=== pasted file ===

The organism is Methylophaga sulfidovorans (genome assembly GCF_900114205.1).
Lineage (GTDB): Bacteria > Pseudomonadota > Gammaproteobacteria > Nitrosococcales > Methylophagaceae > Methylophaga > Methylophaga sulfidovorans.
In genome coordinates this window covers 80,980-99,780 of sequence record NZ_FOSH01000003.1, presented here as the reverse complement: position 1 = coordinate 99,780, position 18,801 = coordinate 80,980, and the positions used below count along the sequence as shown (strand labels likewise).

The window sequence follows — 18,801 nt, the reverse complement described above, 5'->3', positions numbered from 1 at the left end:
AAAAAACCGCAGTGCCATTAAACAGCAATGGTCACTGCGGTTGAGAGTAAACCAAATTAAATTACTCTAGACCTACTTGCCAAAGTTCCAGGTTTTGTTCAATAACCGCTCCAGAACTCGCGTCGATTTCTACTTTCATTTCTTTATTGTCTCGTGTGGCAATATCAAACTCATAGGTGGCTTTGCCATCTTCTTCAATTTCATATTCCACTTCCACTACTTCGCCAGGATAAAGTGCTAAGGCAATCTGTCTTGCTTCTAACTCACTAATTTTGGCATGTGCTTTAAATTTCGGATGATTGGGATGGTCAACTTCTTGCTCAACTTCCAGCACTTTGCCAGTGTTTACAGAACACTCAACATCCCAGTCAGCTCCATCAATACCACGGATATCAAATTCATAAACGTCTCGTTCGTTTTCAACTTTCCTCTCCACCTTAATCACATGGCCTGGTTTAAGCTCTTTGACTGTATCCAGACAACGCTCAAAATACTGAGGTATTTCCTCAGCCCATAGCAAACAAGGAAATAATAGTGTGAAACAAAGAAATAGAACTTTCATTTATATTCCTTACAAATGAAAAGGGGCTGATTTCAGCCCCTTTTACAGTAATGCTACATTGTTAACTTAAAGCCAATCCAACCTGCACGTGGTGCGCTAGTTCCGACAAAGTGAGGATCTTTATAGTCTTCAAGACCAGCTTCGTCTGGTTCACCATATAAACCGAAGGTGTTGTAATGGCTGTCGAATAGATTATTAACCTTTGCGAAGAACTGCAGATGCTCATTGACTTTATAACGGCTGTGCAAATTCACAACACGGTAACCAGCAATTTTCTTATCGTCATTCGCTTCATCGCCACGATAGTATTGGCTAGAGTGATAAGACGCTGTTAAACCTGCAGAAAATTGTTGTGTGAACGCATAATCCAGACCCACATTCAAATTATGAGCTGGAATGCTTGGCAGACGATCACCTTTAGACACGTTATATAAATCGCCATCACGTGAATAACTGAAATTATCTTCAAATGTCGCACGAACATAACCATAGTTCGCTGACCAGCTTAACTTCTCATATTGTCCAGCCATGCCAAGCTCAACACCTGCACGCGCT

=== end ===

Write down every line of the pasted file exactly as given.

The organism is Methylophaga sulfidovorans (genome assembly GCF_900114205.1).
Lineage (GTDB): Bacteria > Pseudomonadota > Gammaproteobacteria > Nitrosococcales > Methylophagaceae > Methylophaga > Methylophaga sulfidovorans.
In genome coordinates this window covers 80,980-99,780 of sequence record NZ_FOSH01000003.1, presented here as the reverse complement: position 1 = coordinate 99,780, position 18,801 = coordinate 80,980, and the positions used below count along the sequence as shown (strand labels likewise).

The window sequence follows — 18,801 nt, the reverse complement described above, 5'->3', positions numbered from 1 at the left end:
AAAAAACCGCAGTGCCATTAAACAGCAATGGTCACTGCGGTTGAGAGTAAACCAAATTAAATTACTCTAGACCTACTTGCCAAAGTTCCAGGTTTTGTTCAATAACCGCTCCAGAACTCGCGTCGATTTCTACTTTCATTTCTTTATTGTCTCGTGTGGCAATATCAAACTCATAGGTGGCTTTGCCATCTTCTTCAATTTCATATTCCACTTCCACTACTTCGCCAGGATAAAGTGCTAAGGCAATCTGTCTTGCTTCTAACTCACTAATTTTGGCATGTGCTTTAAATTTCGGATGATTGGGATGGTCAACTTCTTGCTCAACTTCCAGCACTTTGCCAGTGTTTACAGAACACTCAACATCCCAGTCAGCTCCATCAATACCACGGATATCAAATTCATAAACGTCTCGTTCGTTTTCAACTTTCCTCTCCACCTTAATCACATGGCCTGGTTTAAGCTCTTTGACTGTATCCAGACAACGCTCAAAATACTGAGGTATTTCCTCAGCCCATAGCAAACAAGGAAATAATAGTGTGAAACAAAGAAATAGAACTTTCATTTATATTCCTTACAAATGAAAAGGGGCTGATTTCAGCCCCTTTTACAGTAATGCTACATTGTTAACTTAAAGCCAATCCAACCTGCACGTGGTGCGCTAGTTCCGACAAAGTGAGGATCTTTATAGTCTTCAAGACCAGCTTCGTCTGGTTCACCATATAAACCGAAGGTGTTGTAATGGCTGTCGAATAGATTATTAACCTTTGCGAAGAACTGCAGATGCTCATTGACTTTATAACGGCTGTGCAAATTCACAACACGGTAACCAGCAATTTTCTTATCGTCATTCGCTTCATCGCCACGATAGTATTGGCTAGAGTGATAAGACGCTGTTAAACCTGCAGAAAATTGTTGTGTGAACGCATAATCCAGACCCACATTCAAATTATGAGCTGGAATGCTTGGCAGACGATCACCTTTAGACACGTTATATAAATCGCCATCACGTGAATAACTGAAATTATCTTCAAATGTCGCACGAACATAACCATAGTTCGCTGACCAGCTTAACTTCTCATATTGTCCAGCCATGCCAAGCTCAACACCTGCACGCGCT